Sinners

Sinners

"I know my transgressions; my sin is ever before me." - Psalm 51:3

One Columbus Day weekend, the prayer of confession lumped us all in with the Conquistadors: "Oh God," we declared in unison, "we have enslaved your people and raped your land." Another time we had to say sorry for hating our bodies. I don't treat my body as well as it deserves, but I can't honestly say I hate it. Some confessions stick in the throat.

But I love confession anyway. I don't even mind being lumped in with Conquistadors every now and then. I know my pedestrian sins are not the moral equivalent of mass murder. But I also know that, as someone once put it, over the years I've collected a lot of sewage in my heart.

Faced with huge moral choices, like whether to hide Jews from the SS, I hope I'd hide them. But I wouldn't be surprised if I turned them all in. I get Mother Teresa's reply to someone who declared her a living saint: "There's a Nazi sleeping in my soul."

I think of my sinfulness as a chronic condition—it's not a great thing to have, it flares up and causes trouble, but with treatment it's survivable. I also think that denying my human condition sets me up for worse things than run-of-the-mill sinning.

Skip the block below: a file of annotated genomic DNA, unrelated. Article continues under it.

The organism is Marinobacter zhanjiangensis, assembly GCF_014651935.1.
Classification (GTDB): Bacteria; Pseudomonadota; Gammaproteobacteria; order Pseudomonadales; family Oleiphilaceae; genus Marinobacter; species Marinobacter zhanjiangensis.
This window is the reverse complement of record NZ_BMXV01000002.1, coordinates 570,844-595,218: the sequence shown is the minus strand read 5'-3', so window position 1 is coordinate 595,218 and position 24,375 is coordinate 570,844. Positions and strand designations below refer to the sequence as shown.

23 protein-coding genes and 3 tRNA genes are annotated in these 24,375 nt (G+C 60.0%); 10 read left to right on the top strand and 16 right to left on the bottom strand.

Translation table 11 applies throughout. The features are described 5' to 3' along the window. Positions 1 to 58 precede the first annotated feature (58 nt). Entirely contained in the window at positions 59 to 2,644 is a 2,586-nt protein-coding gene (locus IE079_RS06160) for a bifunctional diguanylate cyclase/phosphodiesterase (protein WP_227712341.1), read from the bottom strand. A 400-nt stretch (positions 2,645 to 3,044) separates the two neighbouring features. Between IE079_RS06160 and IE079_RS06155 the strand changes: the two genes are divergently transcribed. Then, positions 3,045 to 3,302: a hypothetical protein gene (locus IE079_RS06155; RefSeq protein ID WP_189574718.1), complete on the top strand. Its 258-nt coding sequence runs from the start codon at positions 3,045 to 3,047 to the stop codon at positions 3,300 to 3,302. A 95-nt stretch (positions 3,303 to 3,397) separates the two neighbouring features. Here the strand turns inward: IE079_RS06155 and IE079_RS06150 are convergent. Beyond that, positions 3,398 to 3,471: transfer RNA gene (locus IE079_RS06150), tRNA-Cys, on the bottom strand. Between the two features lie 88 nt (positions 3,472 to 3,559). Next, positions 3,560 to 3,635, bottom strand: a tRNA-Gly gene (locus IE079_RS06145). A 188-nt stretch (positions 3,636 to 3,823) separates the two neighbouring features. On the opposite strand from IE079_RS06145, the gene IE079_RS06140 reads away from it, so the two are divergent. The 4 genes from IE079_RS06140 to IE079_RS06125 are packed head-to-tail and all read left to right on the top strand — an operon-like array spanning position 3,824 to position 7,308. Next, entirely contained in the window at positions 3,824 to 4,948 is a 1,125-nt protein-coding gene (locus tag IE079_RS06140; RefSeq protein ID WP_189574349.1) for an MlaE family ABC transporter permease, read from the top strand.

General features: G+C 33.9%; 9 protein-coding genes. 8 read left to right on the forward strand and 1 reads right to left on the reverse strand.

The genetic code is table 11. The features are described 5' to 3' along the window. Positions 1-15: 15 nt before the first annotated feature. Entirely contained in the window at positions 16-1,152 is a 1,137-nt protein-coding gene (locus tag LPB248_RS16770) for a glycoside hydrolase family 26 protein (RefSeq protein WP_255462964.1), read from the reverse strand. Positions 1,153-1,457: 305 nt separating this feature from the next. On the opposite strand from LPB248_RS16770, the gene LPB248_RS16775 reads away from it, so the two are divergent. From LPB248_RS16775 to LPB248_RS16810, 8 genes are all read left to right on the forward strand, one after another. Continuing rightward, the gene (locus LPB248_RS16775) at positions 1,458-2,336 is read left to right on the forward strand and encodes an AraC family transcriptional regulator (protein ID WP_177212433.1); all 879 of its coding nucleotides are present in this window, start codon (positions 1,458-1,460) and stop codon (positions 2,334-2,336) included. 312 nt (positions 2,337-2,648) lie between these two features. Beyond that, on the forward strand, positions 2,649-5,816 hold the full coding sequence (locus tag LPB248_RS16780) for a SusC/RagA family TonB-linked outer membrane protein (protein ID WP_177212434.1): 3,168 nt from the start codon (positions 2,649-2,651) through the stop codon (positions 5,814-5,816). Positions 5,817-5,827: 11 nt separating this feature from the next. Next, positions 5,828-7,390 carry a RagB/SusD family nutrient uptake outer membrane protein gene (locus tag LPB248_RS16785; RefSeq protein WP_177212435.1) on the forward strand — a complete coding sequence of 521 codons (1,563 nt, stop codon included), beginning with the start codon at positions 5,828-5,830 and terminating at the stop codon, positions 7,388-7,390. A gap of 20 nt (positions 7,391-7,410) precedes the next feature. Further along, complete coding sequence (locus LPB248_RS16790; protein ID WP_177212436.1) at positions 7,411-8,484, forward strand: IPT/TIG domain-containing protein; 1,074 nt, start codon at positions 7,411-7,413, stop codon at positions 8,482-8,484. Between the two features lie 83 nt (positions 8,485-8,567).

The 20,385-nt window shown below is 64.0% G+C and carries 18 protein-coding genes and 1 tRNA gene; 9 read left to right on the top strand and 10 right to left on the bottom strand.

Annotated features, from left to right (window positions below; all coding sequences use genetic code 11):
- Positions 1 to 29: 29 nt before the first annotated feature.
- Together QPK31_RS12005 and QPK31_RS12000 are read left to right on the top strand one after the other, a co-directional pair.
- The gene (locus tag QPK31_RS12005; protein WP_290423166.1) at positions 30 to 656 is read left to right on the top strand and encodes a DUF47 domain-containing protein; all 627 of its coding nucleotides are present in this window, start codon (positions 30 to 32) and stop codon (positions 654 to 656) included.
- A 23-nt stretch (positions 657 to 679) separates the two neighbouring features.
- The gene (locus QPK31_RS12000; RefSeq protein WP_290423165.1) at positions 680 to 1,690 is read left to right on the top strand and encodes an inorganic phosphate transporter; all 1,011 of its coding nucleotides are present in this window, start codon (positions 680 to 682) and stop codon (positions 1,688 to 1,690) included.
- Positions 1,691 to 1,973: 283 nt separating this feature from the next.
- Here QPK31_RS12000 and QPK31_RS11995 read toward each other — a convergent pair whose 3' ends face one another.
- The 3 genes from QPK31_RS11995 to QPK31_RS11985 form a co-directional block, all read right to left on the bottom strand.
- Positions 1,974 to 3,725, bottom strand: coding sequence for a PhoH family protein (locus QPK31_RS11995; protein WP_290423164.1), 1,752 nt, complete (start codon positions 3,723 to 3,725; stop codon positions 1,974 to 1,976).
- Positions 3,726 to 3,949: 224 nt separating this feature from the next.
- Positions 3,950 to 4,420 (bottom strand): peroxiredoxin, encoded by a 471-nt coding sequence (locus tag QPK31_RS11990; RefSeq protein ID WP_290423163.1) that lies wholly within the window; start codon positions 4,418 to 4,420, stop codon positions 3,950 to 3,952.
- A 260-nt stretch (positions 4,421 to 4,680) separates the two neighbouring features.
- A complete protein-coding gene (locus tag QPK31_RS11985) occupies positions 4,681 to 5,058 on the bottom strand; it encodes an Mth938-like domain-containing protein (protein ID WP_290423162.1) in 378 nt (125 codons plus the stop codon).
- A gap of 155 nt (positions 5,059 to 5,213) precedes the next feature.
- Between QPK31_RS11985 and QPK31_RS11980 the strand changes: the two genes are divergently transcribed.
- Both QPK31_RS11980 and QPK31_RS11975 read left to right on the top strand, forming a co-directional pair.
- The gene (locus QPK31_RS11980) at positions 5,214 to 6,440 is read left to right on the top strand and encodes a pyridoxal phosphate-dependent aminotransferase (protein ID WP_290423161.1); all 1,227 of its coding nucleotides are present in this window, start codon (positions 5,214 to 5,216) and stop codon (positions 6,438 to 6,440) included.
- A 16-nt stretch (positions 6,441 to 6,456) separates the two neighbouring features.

Some people find confession depressing. They want to hear that they're good, and getting better all the time. They want church to further their self-improvement projects. I'm not so keen on that. Every time becoming a better person has been my goal, pride has always been too happy to help me achieve it. That's just the way it is with us sinners.

Prayer

Have mercy on me, O God, a sinner.

About the Author
Mary Luti is Interim Senior Pastor, Wellesley Village Church, Wellesley, Massachusetts.

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